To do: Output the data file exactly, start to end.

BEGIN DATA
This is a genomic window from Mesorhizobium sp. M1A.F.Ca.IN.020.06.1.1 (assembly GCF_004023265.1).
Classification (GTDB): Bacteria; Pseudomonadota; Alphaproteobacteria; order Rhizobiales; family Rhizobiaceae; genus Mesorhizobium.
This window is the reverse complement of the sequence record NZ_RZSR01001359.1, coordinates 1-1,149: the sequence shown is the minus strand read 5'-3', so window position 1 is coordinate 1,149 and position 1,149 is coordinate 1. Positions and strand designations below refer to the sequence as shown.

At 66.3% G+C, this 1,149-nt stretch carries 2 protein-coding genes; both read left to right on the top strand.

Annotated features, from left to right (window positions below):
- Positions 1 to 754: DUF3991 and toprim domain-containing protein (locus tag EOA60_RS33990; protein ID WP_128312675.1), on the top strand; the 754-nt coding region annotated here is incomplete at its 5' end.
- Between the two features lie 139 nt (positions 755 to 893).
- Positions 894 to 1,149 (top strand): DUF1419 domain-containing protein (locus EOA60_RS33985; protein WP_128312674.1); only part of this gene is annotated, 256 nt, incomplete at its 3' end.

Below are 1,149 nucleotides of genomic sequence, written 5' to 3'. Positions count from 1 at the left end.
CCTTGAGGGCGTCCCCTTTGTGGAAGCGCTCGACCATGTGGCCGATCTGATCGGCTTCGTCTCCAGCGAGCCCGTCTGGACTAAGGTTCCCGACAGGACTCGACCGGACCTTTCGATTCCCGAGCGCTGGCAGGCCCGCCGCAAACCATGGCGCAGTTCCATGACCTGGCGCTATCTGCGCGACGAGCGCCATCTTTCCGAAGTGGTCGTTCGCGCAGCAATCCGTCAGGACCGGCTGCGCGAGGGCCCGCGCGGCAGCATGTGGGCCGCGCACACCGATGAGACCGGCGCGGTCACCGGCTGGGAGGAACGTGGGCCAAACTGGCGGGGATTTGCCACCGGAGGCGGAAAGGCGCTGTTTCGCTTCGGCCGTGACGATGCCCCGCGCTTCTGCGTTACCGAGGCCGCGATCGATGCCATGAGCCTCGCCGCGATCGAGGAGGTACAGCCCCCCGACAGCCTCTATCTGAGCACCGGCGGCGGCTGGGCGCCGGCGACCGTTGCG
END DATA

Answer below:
This is a genomic window from Mesorhizobium sp. M1A.F.Ca.IN.020.06.1.1 (assembly GCF_004023265.1).
Classification (GTDB): Bacteria; Pseudomonadota; Alphaproteobacteria; order Rhizobiales; family Rhizobiaceae; genus Mesorhizobium.
This window is the reverse complement of the sequence record NZ_RZSR01001359.1, coordinates 1-1,149: the sequence shown is the minus strand read 5'-3', so window position 1 is coordinate 1,149 and position 1,149 is coordinate 1. Positions and strand designations below refer to the sequence as shown.

At 66.3% G+C, this 1,149-nt stretch carries 2 protein-coding genes; both read left to right on the top strand.

Annotated features, from left to right (window positions below):
- Positions 1 to 754: DUF3991 and toprim domain-containing protein (locus tag EOA60_RS33990; protein ID WP_128312675.1), on the top strand; the 754-nt coding region annotated here is incomplete at its 5' end.
- Between the two features lie 139 nt (positions 755 to 893).
- Positions 894 to 1,149 (top strand): DUF1419 domain-containing protein (locus EOA60_RS33985; protein WP_128312674.1); only part of this gene is annotated, 256 nt, incomplete at its 3' end.

Below are 1,149 nucleotides of genomic sequence, written 5' to 3'. Positions count from 1 at the left end.
CCTTGAGGGCGTCCCCTTTGTGGAAGCGCTCGACCATGTGGCCGATCTGATCGGCTTCGTCTCCAGCGAGCCCGTCTGGACTAAGGTTCCCGACAGGACTCGACCGGACCTTTCGATTCCCGAGCGCTGGCAGGCCCGCCGCAAACCATGGCGCAGTTCCATGACCTGGCGCTATCTGCGCGACGAGCGCCATCTTTCCGAAGTGGTCGTTCGCGCAGCAATCCGTCAGGACCGGCTGCGCGAGGGCCCGCGCGGCAGCATGTGGGCCGCGCACACCGATGAGACCGGCGCGGTCACCGGCTGGGAGGAACGTGGGCCAAACTGGCGGGGATTTGCCACCGGAGGCGGAAAGGCGCTGTTTCGCTTCGGCCGTGACGATGCCCCGCGCTTCTGCGTTACCGAGGCCGCGATCGATGCCATGAGCCTCGCCGCGATCGAGGAGGTACAGCCCCCCGACAGCCTCTATCTGAGCACCGGCGGCGGCTGGGCGCCGGCGACCGTTGCG